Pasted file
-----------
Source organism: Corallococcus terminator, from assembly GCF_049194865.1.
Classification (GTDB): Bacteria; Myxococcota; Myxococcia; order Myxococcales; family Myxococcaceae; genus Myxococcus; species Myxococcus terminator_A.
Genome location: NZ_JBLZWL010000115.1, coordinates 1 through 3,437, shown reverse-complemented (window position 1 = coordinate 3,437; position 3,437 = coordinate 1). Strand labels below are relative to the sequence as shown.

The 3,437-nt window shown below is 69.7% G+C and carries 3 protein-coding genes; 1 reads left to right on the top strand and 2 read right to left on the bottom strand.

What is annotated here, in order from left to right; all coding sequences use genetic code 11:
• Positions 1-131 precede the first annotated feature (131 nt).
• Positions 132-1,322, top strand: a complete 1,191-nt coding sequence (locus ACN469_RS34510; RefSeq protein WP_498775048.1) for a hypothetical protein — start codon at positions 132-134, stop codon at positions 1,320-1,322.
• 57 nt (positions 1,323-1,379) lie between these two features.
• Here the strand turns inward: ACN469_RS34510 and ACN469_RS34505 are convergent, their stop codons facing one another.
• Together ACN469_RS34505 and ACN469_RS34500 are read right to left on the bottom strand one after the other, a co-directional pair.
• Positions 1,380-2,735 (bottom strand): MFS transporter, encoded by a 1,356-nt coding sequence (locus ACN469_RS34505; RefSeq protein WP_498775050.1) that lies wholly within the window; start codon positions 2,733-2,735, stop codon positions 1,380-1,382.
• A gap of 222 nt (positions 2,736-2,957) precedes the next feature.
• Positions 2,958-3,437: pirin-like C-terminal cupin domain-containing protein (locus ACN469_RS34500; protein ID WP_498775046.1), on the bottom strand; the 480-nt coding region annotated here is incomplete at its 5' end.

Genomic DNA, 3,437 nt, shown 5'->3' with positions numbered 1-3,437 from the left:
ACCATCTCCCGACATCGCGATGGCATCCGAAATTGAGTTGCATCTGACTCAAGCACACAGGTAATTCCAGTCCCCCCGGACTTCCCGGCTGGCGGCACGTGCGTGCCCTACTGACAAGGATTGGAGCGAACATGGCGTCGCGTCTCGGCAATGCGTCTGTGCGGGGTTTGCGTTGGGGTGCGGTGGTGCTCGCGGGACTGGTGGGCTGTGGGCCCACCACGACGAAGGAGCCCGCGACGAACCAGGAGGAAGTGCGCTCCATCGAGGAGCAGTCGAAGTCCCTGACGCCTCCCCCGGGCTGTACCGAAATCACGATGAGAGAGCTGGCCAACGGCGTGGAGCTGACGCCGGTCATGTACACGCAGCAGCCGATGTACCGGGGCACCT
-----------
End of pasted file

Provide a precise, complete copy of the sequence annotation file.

Source organism: Corallococcus terminator, from assembly GCF_049194865.1.
Classification (GTDB): Bacteria; Myxococcota; Myxococcia; order Myxococcales; family Myxococcaceae; genus Myxococcus; species Myxococcus terminator_A.
Genome location: NZ_JBLZWL010000115.1, coordinates 1 through 3,437, shown reverse-complemented (window position 1 = coordinate 3,437; position 3,437 = coordinate 1). Strand labels below are relative to the sequence as shown.

The 3,437-nt window shown below is 69.7% G+C and carries 3 protein-coding genes; 1 reads left to right on the top strand and 2 read right to left on the bottom strand.

What is annotated here, in order from left to right; all coding sequences use genetic code 11:
• Positions 1-131 precede the first annotated feature (131 nt).
• Positions 132-1,322, top strand: a complete 1,191-nt coding sequence (locus ACN469_RS34510; RefSeq protein WP_498775048.1) for a hypothetical protein — start codon at positions 132-134, stop codon at positions 1,320-1,322.
• 57 nt (positions 1,323-1,379) lie between these two features.
• Here the strand turns inward: ACN469_RS34510 and ACN469_RS34505 are convergent, their stop codons facing one another.
• Together ACN469_RS34505 and ACN469_RS34500 are read right to left on the bottom strand one after the other, a co-directional pair.
• Positions 1,380-2,735 (bottom strand): MFS transporter, encoded by a 1,356-nt coding sequence (locus ACN469_RS34505; RefSeq protein WP_498775050.1) that lies wholly within the window; start codon positions 2,733-2,735, stop codon positions 1,380-1,382.
• A gap of 222 nt (positions 2,736-2,957) precedes the next feature.
• Positions 2,958-3,437: pirin-like C-terminal cupin domain-containing protein (locus ACN469_RS34500; protein ID WP_498775046.1), on the bottom strand; the 480-nt coding region annotated here is incomplete at its 5' end.

Genomic DNA, 3,437 nt, shown 5'->3' with positions numbered 1-3,437 from the left:
ACCATCTCCCGACATCGCGATGGCATCCGAAATTGAGTTGCATCTGACTCAAGCACACAGGTAATTCCAGTCCCCCCGGACTTCCCGGCTGGCGGCACGTGCGTGCCCTACTGACAAGGATTGGAGCGAACATGGCGTCGCGTCTCGGCAATGCGTCTGTGCGGGGTTTGCGTTGGGGTGCGGTGGTGCTCGCGGGACTGGTGGGCTGTGGGCCCACCACGACGAAGGAGCCCGCGACGAACCAGGAGGAAGTGCGCTCCATCGAGGAGCAGTCGAAGTCCCTGACGCCTCCCCCGGGCTGTACCGAAATCACGATGAGAGAGCTGGCCAACGGCGTGGAGCTGACGCCGGTCATGTACACGCAGCAGCCGATGTACCGGGGCACCT